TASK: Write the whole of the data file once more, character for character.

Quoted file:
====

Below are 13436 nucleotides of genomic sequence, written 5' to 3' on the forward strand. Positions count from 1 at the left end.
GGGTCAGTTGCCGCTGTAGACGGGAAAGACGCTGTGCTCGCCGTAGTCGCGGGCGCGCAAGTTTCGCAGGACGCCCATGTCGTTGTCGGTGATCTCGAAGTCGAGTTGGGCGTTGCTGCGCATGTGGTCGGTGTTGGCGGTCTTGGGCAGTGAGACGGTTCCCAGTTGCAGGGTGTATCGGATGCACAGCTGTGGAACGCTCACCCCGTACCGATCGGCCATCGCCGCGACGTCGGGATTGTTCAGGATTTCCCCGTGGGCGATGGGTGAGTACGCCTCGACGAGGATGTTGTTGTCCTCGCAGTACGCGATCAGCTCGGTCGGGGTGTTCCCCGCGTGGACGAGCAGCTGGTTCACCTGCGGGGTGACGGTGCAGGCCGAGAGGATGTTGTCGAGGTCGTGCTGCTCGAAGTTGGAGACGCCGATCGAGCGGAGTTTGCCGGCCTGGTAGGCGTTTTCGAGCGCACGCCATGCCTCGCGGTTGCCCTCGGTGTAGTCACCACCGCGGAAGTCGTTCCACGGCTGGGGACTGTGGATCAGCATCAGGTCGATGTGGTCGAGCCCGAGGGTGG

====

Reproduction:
Below are 13436 nucleotides of genomic sequence, written 5' to 3' on the forward strand. Positions count from 1 at the left end.
GGGTCAGTTGCCGCTGTAGACGGGAAAGACGCTGTGCTCGCCGTAGTCGCGGGCGCGCAAGTTTCGCAGGACGCCCATGTCGTTGTCGGTGATCTCGAAGTCGAGTTGGGCGTTGCTGCGCATGTGGTCGGTGTTGGCGGTCTTGGGCAGTGAGACGGTTCCCAGTTGCAGGGTGTATCGGATGCACAGCTGTGGAACGCTCACCCCGTACCGATCGGCCATCGCCGCGACGTCGGGATTGTTCAGGATTTCCCCGTGGGCGATGGGTGAGTACGCCTCGACGAGGATGTTGTTGTCCTCGCAGTACGCGATCAGCTCGGTCGGGGTGTTCCCCGCGTGGACGAGCAGCTGGTTCACCTGCGGGGTGACGGTGCAGGCCGAGAGGATGTTGTCGAGGTCGTGCTGCTCGAAGTTGGAGACGCCGATCGAGCGGAGTTTGCCGGCCTGGTAGGCGTTTTCGAGCGCACGCCATGCCTCGCGGTTGCCCTCGGTGTAGTCACCACCGCGGAAGTCGTTCCACGGCTGGGGACTGTGGATCAGCATCAGGTCGATGTGGTCGAGCCCGAGGGTGG